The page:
An update on the EPS adventure: My experiences with Passpot’s Alchemy sample editor on the old O.S. 9 box and the EPS have been frustrating to say the least. When using Alchemy with one of my Unitor-8 interfaces, I could get sounds on and off of the EPS, but there were lots of errors reported by Alchemy, and sometimes the EPS would crash when attempting any editing using its data slider. The EPS is notorious for being unstable, but that isn’t the case with my current EPS - it only crashes when bringing samples in from Alchemy via the Unitor-8.
As reported in the other thread, I bought a cheap n’ cheerful Midisport 2x2 interface to see if it was the Unitor at fault. The results I got with the Midisport were not much better, though completely different. With the Midisport, samples could easily be transferred from the EPS and edited in Alchemy. However, any attempt to send them back to the EPS results in glitchy samples… and no, not the fun kind.
Not one to be deterred, I then tried using Sample Wrench (which is now free). I have a Core2Duo iMac with Windows XP running via Virtualbox, so I installed it on that. Once I installed both OS X and Windows drivers for the Midisport, I was able to send and receive samples in both directions… most of the time. The whole process is a bit hit or miss, sometimes it works, sometimes the interface just stares blankly at me like I just asked it a stupid question. I found that disconnecting and reconnecting the USB port via Virtualbox generally gets it all running again if it stops working.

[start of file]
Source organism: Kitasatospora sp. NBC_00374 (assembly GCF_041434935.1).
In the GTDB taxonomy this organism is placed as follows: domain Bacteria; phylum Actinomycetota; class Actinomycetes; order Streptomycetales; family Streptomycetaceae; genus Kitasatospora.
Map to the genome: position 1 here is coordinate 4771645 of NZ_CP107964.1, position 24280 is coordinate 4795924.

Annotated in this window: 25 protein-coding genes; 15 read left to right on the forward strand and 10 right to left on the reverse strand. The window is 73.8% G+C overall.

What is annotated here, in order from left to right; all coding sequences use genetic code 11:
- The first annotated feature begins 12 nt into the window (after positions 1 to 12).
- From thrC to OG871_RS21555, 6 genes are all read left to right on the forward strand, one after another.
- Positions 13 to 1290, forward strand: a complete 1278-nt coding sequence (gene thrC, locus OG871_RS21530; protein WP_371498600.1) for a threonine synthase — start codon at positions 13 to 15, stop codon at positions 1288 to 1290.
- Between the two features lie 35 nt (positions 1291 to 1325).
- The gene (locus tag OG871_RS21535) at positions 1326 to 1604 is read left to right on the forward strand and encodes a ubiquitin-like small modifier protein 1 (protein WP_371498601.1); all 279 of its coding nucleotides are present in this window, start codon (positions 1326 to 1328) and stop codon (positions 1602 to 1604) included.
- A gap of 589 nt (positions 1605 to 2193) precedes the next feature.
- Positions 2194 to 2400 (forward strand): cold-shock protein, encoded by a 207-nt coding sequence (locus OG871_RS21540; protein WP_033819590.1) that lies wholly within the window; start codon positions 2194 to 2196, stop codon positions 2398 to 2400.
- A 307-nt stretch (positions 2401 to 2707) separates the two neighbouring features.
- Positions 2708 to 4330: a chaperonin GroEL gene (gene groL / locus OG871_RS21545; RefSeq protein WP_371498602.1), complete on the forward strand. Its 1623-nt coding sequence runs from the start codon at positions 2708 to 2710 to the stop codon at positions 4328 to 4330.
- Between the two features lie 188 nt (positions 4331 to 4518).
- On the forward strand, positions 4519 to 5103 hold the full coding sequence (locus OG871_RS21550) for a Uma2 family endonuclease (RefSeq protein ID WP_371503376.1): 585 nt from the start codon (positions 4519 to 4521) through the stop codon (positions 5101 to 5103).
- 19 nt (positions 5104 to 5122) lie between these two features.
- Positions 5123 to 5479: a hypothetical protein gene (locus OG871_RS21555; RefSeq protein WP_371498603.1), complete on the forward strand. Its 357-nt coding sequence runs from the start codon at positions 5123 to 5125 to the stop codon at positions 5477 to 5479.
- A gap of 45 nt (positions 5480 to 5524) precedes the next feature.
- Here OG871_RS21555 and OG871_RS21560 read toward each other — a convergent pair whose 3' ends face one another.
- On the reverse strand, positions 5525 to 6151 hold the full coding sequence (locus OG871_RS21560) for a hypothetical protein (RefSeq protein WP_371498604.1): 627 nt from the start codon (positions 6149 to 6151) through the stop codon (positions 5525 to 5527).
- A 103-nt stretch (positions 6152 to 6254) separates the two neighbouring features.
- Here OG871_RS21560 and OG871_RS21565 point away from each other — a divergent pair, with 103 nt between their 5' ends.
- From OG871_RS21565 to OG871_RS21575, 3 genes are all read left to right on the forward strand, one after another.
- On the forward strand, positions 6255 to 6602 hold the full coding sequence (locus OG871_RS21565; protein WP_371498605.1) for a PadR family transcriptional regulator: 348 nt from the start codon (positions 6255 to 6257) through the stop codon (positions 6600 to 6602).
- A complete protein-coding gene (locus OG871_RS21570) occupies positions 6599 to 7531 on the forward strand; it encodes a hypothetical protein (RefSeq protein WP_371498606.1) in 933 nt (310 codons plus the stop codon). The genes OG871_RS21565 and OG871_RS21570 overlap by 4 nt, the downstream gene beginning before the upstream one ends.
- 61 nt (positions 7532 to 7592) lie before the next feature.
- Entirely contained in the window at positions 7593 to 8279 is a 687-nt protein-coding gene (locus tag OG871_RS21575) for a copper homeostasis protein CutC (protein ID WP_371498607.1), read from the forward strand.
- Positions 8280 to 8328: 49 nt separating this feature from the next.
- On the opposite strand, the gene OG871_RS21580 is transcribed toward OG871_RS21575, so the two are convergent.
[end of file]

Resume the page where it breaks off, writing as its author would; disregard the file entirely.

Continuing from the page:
In any event, I was able to do something I never could on the EPS when I first owned it 30years ago: play stereo samples. While Alchemy automatically creates a hard-panned, dual-layer EPS instrument from stereo samples, Sample Wrench requires that the user do all of the work of splitting a single stereo sample into two mono files and then exporting them to two different harp-panned layers on the EPS. Nevertheless, with a bit of effort, I was able to record a stereo patch from my ARP 2600 and get it sampled and looped -in stereo - on the traditionally monaural EPS. Pretty cool, if ultimately not very practical.
Forgive the lengthy explanation. Suffice it to say that I won’t be complaining about the difficulties of using my Octatrack any time soon…